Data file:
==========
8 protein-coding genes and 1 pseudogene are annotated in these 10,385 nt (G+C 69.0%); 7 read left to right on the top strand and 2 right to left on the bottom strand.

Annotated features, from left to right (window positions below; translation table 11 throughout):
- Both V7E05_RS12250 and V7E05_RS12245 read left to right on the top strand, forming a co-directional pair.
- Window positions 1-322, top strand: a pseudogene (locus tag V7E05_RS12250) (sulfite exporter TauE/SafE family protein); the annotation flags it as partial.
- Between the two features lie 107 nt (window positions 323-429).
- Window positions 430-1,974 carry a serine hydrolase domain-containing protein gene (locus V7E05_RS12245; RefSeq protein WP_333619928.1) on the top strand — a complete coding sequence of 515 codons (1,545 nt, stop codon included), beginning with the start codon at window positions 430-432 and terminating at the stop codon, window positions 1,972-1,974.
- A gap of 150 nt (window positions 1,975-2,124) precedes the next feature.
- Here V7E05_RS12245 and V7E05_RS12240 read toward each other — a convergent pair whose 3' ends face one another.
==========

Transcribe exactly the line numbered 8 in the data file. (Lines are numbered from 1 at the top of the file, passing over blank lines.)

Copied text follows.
- Here V7E05_RS12245 and V7E05_RS12240 read toward each other — a convergent pair whose 3' ends face one another.